Monday, November 25, 2019


Klaus offers a fun, if a bit predictable, holiday tale that explains various aspects of the Santa Claus mythology when a spoiled postman (Jason Schwartzman) is shipped off to the edge of the world and enlists the help of a hermit named Klaus (J.K. Simmons) to provide toys to the children of Smeerensburg where two rival families have been at odds for generations. While Jesper's (Schwartzman) motives are originally selfish in terms of bumping up the post office's numbers to earn a trip back home to the good life, his actions lead to a dramatic change in the town's children, and eventually their parents.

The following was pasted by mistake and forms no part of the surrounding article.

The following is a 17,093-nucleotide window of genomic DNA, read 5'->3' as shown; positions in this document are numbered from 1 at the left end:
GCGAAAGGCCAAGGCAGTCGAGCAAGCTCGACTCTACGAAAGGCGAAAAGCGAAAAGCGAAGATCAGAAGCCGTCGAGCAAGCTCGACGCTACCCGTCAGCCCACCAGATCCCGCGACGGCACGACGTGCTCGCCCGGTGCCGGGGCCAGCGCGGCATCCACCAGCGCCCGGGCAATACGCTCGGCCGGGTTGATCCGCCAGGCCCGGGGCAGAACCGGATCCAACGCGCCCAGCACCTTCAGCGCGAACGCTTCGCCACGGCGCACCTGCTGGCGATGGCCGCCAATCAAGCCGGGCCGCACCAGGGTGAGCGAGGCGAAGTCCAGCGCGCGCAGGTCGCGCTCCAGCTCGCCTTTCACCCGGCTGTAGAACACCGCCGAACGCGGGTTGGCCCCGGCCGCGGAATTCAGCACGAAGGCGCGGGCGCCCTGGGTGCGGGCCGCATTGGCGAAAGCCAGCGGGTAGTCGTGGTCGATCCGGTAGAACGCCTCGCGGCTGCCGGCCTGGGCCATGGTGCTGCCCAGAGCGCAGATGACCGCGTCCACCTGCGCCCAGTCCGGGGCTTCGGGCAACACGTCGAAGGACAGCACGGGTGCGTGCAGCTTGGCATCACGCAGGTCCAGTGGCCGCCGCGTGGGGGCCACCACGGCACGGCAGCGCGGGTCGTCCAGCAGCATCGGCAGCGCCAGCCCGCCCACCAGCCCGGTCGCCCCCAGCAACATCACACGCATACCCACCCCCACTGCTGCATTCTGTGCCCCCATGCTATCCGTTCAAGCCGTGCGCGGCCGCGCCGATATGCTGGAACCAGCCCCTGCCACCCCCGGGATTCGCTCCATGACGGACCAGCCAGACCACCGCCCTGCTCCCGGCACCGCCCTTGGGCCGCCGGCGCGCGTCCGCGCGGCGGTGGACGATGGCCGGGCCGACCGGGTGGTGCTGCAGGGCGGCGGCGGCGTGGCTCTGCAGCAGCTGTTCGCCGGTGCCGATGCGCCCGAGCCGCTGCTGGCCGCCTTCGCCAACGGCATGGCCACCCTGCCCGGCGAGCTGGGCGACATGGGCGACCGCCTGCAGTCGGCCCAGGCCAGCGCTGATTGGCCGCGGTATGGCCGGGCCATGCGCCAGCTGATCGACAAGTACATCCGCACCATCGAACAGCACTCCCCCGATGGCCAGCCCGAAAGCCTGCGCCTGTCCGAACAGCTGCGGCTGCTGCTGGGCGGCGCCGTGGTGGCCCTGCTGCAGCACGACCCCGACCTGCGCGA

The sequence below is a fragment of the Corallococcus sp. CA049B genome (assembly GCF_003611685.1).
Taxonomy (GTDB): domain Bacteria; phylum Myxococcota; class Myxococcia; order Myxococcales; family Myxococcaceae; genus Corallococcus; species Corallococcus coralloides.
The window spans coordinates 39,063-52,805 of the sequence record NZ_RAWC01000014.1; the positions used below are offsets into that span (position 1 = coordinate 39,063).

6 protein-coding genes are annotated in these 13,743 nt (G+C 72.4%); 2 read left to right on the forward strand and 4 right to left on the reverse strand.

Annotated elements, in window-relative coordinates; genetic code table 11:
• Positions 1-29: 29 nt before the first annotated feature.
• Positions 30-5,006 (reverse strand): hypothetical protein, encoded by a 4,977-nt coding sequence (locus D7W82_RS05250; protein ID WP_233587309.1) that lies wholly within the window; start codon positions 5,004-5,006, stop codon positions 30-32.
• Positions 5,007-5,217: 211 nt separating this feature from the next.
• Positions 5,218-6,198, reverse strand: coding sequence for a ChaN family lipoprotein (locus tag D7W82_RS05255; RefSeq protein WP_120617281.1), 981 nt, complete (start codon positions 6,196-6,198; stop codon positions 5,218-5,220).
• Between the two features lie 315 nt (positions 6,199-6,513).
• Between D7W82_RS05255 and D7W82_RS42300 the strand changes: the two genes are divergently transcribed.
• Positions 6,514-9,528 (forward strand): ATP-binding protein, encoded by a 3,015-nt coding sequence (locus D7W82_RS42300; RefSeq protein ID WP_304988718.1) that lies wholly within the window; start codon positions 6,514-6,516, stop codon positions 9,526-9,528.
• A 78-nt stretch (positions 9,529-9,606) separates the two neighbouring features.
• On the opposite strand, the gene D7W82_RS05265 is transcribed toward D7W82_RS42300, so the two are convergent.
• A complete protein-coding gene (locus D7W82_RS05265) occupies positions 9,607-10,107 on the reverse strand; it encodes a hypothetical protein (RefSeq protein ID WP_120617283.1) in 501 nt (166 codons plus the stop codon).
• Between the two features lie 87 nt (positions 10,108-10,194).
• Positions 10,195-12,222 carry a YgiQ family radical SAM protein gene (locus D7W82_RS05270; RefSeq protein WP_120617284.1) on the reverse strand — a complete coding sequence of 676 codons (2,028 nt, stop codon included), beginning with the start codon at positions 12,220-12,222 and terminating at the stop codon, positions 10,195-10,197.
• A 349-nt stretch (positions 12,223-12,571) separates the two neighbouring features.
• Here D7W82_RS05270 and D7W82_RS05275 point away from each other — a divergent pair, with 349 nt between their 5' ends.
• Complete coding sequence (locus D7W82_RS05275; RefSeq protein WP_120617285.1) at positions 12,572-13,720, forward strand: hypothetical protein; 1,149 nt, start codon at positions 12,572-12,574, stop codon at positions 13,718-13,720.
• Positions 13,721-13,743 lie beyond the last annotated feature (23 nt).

The pair's attempt to deliver presents sets the precedent of Santa coming through the chimney, lumps of coal, and a sleigh pulled by reindeer. Klaus works well as a holiday film where both our selfish protagonist and the bizarre city he finds himself exiled to discover the meaning of Christmas. Even the lonely Klaus is helped by Jesper's schemes, although the story flounders a bit in the final act where Jesper's motives behind the town's changes are put into light prior to the inevitable conclusion to the story. Klaus is currently available on Netflix.

No comments: